When discussing their previous relationship in the past, Lovato and Valderrama have been nothing but gracious.

In fact, Demi Lovato recently told Harper’s Bazaar that she’s happy for Valderrama and his new fiancée, Amanda Pacheco. “I’m really happy for him and I wish him nothing but the best, but we’re not in each other’s lives, haven’t spoken in a long time,” she admitted.

She continued: “But I think I needed that because I needed to learn to be okay on my own. When you get into a relationship with somebody at that young of an age and then you spend six years with somebody, you don’t really get to learn about yourself.”

When Lovato has talked about the reasons behind their split before, she’s always maintained that it had “nothing to do with falling out of love”.

“The sparks never faded, but there are issues that I haven’t conquered yet that I know I won’t conquer if I’m relying on somebody else to take care of the loneliness,” said Lovato in her 2017 documentary, “Simply Complicated”.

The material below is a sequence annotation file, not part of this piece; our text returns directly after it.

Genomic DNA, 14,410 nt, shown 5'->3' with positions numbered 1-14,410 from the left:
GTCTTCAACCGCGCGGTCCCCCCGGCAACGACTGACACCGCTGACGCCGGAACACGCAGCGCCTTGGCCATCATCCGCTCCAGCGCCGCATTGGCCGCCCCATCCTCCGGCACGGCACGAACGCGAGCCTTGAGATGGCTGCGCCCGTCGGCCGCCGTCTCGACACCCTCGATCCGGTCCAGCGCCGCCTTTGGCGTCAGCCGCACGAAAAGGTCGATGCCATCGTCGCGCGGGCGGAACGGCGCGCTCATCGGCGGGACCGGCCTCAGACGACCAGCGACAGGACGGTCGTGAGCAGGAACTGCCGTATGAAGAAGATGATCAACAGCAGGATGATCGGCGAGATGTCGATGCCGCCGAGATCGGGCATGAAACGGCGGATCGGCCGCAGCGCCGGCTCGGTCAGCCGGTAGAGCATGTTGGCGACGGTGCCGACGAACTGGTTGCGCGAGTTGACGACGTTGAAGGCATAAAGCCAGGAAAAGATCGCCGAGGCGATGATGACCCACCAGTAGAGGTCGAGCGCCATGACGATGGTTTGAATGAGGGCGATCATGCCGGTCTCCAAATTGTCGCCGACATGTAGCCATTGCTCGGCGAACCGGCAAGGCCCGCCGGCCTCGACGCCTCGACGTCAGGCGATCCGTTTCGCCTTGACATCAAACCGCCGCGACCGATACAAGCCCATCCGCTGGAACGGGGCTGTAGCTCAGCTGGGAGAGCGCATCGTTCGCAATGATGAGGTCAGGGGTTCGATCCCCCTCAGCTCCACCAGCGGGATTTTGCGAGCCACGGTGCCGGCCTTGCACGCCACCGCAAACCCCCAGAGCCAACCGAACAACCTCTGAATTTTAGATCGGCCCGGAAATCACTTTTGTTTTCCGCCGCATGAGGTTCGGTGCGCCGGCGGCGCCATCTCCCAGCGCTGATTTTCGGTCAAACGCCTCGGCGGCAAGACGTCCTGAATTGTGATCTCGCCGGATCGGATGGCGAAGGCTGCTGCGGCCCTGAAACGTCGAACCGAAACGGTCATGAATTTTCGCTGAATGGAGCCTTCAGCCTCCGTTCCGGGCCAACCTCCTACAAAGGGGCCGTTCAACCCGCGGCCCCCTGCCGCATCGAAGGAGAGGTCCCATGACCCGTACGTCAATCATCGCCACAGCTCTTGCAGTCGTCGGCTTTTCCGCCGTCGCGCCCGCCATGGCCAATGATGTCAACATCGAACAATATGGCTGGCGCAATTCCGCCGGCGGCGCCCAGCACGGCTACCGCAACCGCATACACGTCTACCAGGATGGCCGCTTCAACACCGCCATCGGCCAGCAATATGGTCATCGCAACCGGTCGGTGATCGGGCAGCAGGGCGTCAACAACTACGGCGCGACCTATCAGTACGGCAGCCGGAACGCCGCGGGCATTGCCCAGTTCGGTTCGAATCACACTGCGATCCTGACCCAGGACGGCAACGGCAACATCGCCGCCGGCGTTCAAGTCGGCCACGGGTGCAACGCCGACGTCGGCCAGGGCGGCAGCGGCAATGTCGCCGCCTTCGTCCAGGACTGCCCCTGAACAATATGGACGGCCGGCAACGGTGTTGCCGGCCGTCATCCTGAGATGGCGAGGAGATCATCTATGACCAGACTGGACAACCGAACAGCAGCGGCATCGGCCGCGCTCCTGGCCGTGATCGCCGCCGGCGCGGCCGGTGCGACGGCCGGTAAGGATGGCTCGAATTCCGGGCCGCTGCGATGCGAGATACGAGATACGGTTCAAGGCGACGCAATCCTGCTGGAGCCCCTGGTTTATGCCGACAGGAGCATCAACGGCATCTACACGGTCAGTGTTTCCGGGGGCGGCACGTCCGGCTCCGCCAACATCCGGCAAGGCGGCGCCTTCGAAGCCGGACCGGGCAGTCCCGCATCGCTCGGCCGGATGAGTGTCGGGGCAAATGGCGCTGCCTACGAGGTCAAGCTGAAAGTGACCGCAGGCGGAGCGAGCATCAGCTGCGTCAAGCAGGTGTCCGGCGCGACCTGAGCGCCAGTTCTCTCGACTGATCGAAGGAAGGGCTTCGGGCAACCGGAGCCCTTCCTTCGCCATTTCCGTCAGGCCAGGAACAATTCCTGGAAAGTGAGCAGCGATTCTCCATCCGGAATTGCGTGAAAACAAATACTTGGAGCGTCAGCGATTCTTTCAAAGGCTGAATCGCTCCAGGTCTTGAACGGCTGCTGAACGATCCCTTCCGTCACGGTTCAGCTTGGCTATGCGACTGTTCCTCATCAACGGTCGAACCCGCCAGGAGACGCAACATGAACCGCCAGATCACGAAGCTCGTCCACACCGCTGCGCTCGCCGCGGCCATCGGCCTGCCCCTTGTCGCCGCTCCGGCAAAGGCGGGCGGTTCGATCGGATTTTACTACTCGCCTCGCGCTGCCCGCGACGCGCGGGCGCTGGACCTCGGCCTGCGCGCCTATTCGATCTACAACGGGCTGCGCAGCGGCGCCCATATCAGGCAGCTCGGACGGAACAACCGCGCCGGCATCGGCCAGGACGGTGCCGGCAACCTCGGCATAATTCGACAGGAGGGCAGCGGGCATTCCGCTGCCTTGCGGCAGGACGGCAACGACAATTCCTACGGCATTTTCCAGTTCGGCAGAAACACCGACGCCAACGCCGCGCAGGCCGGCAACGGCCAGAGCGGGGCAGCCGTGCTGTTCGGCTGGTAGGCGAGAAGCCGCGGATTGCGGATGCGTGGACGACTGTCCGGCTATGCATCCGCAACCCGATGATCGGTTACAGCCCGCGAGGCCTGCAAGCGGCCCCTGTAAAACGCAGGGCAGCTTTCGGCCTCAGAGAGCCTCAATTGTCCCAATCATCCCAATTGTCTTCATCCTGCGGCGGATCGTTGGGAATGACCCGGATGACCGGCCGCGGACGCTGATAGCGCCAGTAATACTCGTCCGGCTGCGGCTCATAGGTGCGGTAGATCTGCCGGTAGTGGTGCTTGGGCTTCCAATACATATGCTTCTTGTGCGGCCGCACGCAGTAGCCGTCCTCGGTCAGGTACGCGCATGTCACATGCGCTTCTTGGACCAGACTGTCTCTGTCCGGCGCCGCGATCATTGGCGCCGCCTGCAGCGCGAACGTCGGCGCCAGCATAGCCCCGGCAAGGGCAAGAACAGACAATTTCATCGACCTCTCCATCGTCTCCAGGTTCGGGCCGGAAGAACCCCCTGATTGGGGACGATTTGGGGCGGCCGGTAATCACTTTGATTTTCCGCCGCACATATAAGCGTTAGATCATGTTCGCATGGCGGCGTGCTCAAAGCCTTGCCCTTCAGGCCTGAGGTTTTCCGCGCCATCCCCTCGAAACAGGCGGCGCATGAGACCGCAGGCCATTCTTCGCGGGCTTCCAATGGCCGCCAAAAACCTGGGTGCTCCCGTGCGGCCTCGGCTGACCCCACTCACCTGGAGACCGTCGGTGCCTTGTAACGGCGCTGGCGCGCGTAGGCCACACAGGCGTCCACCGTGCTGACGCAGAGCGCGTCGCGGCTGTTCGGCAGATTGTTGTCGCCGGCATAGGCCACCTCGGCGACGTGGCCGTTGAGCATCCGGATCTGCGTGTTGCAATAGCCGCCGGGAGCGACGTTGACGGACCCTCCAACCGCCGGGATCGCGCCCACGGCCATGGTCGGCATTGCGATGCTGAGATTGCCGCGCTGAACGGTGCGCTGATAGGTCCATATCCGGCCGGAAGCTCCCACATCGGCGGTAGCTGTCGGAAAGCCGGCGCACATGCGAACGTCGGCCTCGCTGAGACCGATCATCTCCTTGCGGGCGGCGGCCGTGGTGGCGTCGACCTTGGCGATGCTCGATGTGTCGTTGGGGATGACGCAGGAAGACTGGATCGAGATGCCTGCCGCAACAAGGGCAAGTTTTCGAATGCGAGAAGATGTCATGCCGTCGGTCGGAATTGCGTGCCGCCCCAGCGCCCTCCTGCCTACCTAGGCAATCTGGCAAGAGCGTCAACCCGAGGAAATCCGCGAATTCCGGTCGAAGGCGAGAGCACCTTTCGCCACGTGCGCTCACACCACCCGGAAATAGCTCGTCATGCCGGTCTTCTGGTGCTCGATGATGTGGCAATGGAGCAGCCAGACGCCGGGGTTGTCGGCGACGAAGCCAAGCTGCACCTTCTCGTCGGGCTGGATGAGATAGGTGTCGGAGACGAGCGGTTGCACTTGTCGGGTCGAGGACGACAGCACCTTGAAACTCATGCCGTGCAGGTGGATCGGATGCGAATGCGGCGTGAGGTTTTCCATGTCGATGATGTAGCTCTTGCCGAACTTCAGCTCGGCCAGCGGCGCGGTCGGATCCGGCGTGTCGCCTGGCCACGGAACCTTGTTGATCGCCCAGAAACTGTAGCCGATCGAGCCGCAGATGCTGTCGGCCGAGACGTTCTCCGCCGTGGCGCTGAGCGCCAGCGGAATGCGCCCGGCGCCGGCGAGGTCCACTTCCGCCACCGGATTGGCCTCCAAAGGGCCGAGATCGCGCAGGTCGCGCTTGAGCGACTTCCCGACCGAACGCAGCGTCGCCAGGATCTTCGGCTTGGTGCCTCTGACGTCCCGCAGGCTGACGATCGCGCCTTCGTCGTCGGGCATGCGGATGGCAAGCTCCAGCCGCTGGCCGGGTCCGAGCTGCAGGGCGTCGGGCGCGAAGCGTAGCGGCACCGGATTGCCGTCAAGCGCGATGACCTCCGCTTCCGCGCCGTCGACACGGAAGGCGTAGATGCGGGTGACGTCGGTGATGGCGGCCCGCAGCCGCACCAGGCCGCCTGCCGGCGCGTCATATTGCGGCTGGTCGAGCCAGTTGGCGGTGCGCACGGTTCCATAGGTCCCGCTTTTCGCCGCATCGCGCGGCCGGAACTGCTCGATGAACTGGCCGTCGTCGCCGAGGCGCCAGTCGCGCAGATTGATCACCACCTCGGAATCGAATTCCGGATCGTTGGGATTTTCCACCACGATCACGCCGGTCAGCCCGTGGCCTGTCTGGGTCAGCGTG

But Lovato and Valderrama aren’t the only reason to queue up this flick. The movie also stars Ashley Tisdale as Cinderella, Avril Lavigne as Snow White, and Chinese popstar phenomenon G.E.M. as Sleeping Beauty.

Notice any needed corrections? Please email us at corrections@wearemitu.com

Latina Actresses Are Pivoting to Directing and Producing In Order to Get More Latinx Stories Told

Entertainment

Latina Actresses Are Pivoting to Directing and Producing In Order to Get More Latinx Stories Told

Credit: EVALONGORIA/AMERICAFERRERA/INSTAGRAM ; KEVIN WINTER/GETTY

The numbers are bleak. Latinos make up 18% of America’s population but only 5% of the number of speaking roles in movies in 2019 according to the USC Annenberg Inclusion Initiative.

Hollywood seems to be late to the party when it comes to Latino representation onscreen. But luckily, there are a handful of Latino artists and creators out there who are taking the fight to appear in front of the screen to behind the camera.

Take, for example, Eva Longoria, who was just announced to be directing and co-starring in the new action-comedy film, “Spa Day”

This marks the third movie the Mexican-American actress will be helming and the first Latina to ever direct more than one major studio film.